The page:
You must not know self protection laws .. you could even shoot a person much more a bear that is attacking

Deleted Account's picture

Pack that gun with you into a national park and shoot something with it. I already know what will happen to you, and it won't be fun. Another nit-wit who thinks a gun solves problems. Please stay home, we don't need people like you out there.

EL PIC's picture

Tell it to the guy in Colorado who recently killed a cub mountain lion w a rock by bashing its head in or the former Texas Gov who shot coyotes in a park .. he runs with his Laser Guided Gun.
If you want to show off w more moron logic take if offline and PM me ..but be sure you research the hundreds of examples first ..

Gun Regulations in the National Parks - National Park Service
PDFNational Park Service (.gov) › upload

Feb 22, 2010 · Congress approved a new law allowing loaded firearms in national parks starting Feb. 22, 2010. That means people can openly carry legal handguns, rifles, shotguns and other firearms and also may carry concealed guns as allowed by state statute.

Deleted Account's picture

Quoted from the NP website.

Use of Firearms
Unless authorized, the use or discharge of a firearm within a park area is prohibited. 36 CFR 2.4(b) and 13.30(c). In parks where hunting is specifically mandated or authorized by federal statute, firearms may be used to hunt in accordance with NPS regulations and state laws. 36 CFR 2.2.

Visitors should not consider firearms as protection from wildlife.


EL PIC's picture

Read details ... he was hunting and not providing self protection. Your statement of packing a gun in National Park is cause for arrest is wrong. We are talking self protection and not hunting.
Always read details and bring gun to a Bear Fight.

Deleted Account's picture

Yawn. Nobody needs a gun except a fool. Not talking about hunting or self defense. I'm talking about having to hire a lawyer to justify the stupidity of thinking a gun is going to help you. When you pull that trigger for any reason, you'll be explaining it to a lawyer at great cost. Have fun dumb-ass. I've been a wildlife photographer for 3 decades and I've never encountered a situation where a gun would have protected anyone. Guns are toys for boys who like to pose and yammer on in delusional fantasy. Nobody wants to deal with a dumb-ass with a gun, except a park ranger with handcuffs. Like I said at first, take your gun into a national park and shoot something with it. You'll have lots of fun afterwords. You can give those website links to the ranger when he puts the cuffs on you.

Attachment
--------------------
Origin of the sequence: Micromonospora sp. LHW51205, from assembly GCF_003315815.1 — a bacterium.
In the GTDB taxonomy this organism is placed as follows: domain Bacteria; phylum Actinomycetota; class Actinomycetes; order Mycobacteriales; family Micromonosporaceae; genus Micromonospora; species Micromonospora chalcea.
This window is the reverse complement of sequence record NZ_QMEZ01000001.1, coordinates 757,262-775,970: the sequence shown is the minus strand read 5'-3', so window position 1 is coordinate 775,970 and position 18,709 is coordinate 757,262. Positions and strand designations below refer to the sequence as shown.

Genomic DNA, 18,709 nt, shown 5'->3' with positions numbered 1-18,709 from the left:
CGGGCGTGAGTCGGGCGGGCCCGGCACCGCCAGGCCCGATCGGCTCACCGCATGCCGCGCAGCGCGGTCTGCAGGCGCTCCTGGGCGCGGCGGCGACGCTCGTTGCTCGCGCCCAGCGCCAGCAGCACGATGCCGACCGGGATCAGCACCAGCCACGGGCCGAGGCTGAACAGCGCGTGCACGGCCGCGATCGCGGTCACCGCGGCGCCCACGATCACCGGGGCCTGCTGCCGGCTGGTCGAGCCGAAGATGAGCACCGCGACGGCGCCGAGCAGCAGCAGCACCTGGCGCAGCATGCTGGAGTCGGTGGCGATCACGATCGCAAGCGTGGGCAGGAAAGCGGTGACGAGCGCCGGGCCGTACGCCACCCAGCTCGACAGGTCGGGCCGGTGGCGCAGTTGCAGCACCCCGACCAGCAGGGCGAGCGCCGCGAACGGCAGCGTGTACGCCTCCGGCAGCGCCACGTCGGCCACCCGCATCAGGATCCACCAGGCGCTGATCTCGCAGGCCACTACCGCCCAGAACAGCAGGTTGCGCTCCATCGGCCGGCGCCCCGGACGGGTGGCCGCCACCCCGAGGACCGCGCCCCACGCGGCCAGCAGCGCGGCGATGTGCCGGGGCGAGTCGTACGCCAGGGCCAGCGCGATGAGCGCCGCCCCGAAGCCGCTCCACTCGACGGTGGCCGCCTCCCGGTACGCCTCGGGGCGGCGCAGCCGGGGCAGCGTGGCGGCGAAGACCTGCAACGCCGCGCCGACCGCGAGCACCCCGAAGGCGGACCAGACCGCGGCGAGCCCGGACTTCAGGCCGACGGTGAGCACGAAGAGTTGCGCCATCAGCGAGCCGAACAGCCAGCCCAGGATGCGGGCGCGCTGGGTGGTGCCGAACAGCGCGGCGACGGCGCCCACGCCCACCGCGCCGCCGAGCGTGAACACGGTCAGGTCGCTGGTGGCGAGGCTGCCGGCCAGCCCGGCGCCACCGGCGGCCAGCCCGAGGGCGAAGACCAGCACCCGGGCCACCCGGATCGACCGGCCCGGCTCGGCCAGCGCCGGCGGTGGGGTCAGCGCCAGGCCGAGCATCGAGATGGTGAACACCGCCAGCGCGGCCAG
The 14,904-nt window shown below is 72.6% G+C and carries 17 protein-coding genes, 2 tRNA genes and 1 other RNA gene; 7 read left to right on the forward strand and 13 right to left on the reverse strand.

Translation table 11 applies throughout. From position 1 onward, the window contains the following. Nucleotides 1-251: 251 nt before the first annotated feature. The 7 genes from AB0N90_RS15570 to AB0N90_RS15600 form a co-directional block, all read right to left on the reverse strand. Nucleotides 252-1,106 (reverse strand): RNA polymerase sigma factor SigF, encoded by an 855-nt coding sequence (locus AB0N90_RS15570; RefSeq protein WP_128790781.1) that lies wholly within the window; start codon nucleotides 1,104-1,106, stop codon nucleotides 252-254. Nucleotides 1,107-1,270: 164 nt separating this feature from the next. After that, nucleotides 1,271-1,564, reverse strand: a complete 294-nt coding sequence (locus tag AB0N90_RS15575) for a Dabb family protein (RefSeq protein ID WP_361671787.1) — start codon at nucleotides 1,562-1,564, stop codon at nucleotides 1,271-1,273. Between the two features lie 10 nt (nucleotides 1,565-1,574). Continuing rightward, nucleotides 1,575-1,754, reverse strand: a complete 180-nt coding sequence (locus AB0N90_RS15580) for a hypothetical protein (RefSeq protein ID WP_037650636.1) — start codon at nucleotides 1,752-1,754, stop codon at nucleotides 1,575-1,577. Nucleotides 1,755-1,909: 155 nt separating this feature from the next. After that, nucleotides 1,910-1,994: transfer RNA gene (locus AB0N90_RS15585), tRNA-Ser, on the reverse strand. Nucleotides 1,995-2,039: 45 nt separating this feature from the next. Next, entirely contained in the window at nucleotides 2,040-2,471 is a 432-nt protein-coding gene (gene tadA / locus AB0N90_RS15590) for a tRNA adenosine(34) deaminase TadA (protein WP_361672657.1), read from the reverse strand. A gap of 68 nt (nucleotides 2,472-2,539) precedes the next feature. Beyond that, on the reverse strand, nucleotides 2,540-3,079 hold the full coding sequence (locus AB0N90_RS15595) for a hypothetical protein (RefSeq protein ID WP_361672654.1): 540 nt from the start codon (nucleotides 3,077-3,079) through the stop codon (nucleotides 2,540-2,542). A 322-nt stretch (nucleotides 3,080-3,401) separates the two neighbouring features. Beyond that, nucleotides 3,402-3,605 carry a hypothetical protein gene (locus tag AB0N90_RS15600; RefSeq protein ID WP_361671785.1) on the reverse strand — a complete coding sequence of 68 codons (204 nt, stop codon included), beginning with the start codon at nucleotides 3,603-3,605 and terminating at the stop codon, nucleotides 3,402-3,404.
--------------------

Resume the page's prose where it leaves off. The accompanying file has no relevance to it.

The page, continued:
EL PIC's picture

Nope .. Bears etc charge you if they are hungry and track you a mile away. Your only defense is a gun and no one is ever charged in self defense. The Nat Park knows well this law and has it posted. But some parks allow hunting.
You are now more educated D.F.

Greg Silver's picture

We're all taught to make noise when going out into the forest in order for large predators to hear us so we don't startle them. On the other hand, photographing large wildlife, you want to be as quiet as possible so you can get the shot. Where's the balance?

Deleted Account's picture

I'm not a wildlife photographer but if I had to take a guess I'd say you do research like a hunter does. Setting up trail cams can give insights into how your target animal moves and when they do it. I can't imagine trying to shoot a dangerous animal by just sneaking off into the woods without a pretty good plan and a willingness to set up and wait. A startled brown bear is my nightmare.

Also, distance is your friend. Bring a lens with reach.

Larry Chism's picture

Knowledgeable guides are a good starting place. See Steve Perry at Backcountry Gallery...

Deleted Account's picture

The best way to be safe is to not annoy the animals.

Use your vehicle as a blind and NO,don't make a lot of noise. Been photographing wildlife for 15 years. I've only had one moose get angry at me and that was my own fault for making too much noise near him. He bluffed charged me and I got the message.

Learn the animal's body language. All animals will tell you when you are making them nervous.

The first clue you are pissing them off is they turn their butts towards you.

Rocky Mock's picture

Guys just listen to gary.

Carl Murray's picture

"lose most of our heat through our heads" is a total myth. We lose about 7% of heat through our heads or about as much as we should considering the surface area.

EL PIC's picture

A starving animal like a bear will stalk and charge you whether you annoy or not ..
they don’t eat at Burger King !!

Mindy Grand's picture

I always say the longer the focal length, the safer the shooting. That's why I prefer to use 300mm and larger for wildlife shoots

Timothy Gasper's picture

Well...if you don't have a bigass, mofo, long tele.....stay away from creatures that can kill you. Especially the big one which can outrun your ass. Or.....shoot photos from an armoured vehicle. Your own vehicle just might have enough armour.
Memo.....Stay away from meat-eating creatures - especially bigguns.
Yeah, that might just work.